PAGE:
Abstract

LedaFlow® is a new transient multiphase flow simulator which includes 1Dmulti-fluid models consisting of mass, momentum and energy conservationequations for each field (continuous, bubble and droplet), as well ascompositional tracking. In this paper, a new method called Slug Capturing isemployed for slug flow, and the results analyzed and compared with the fielddata of two different fields. Additionally, for some cases, differences betweenthe new simulator and another commercially available transient code results arecompared and analyzed.

The first case corresponds to the production of a TOTAL-operated field in theUK. Produced fluids from the wells are transported through a 21 km long,16-inch multiphase flowline from the well platforms to the central receivingfacilities. The multiphase line (gas/oil/water) must be operated in a narrowrange of pressure and flow rate conditions in order to avoid severe sluggingissues. Flow patterns are compared for various water cuts and superficial gasvelocities. When severe slugging is observed, slug characteristics (frequency, length) are analyzed and compared to simulator predictions.

The second case is from a CONOCOPHILLIPS-operated North Sea asset. The 3-phase,18-inch ID oil flow line runs 3.7 km from a wellhead platform to a centralprocessing platform. The line drops approximately 6 m over the last 3 km beforeflowing up a 130 m riser. The pipeline exhibits severe riser slugging which isnot adequately modeled by conventional transient models, due to the complexinterplay between hydrodynamic and riser slugging, as well as 3-phase effects. Slug frequencies and lengths are analyzed and compared to predictions.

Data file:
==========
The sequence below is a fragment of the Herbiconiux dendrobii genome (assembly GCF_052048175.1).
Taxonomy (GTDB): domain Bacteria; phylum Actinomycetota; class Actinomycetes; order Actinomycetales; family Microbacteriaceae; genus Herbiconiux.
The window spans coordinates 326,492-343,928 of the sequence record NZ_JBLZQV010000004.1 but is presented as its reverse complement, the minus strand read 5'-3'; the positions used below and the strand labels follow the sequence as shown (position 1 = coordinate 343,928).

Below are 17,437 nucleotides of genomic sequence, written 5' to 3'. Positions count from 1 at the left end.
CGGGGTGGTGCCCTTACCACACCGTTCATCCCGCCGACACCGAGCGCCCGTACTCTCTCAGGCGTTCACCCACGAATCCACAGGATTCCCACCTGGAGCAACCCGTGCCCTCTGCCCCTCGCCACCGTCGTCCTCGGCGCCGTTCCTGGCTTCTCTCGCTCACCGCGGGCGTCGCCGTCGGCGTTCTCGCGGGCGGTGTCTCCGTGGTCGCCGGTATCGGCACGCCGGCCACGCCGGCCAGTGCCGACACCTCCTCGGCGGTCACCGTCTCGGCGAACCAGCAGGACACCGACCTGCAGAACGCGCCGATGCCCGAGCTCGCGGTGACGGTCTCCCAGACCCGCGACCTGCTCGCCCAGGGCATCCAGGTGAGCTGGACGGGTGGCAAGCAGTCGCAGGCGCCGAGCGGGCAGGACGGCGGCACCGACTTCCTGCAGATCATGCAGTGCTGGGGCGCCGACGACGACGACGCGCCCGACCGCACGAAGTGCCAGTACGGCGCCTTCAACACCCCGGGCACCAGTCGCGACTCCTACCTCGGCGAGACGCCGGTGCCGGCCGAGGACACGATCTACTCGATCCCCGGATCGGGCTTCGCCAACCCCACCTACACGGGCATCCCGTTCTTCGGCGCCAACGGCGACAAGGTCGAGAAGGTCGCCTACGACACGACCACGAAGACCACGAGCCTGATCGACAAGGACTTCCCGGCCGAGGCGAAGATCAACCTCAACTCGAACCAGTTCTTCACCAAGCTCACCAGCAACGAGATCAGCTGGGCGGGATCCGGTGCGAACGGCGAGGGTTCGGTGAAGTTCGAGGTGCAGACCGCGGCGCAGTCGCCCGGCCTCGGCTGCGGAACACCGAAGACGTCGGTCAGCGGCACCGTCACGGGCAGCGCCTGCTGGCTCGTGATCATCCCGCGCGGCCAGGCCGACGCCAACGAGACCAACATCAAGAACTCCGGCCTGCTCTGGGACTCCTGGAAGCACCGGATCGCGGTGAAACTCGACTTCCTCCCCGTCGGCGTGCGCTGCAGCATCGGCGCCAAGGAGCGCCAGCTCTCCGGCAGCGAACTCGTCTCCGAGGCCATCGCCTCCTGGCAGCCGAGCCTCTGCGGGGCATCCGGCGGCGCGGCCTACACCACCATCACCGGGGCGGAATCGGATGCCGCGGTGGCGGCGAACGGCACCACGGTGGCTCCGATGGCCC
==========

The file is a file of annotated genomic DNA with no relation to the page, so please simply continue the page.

Background
The LedaFlow 1D Model

In this paper, the LedaFlow® 1D Slug Capturing model has been used to simulatethe field cases. The 1D model employs a three-fluid-nine-field modeling conceptto simulate the thermo- and hydrodynamics of the gas-oil-water three-phase flowin pipeline systems. In this approach, the various phases are assumed to flowin continuous zones and in the form of dispersed droplets within another zone. For instance, oil is transported in the form of continuous oil, oil droplets inthe water zone, and oil droplets in the gas zone. In a three-phase situation, the flow generally consists of three zones and nine fields. The momentum andenergy conservation equations are solved for each of the three zones, while themass equation is solved for all nine fields, yielding 15 conservation equationsaltogether.

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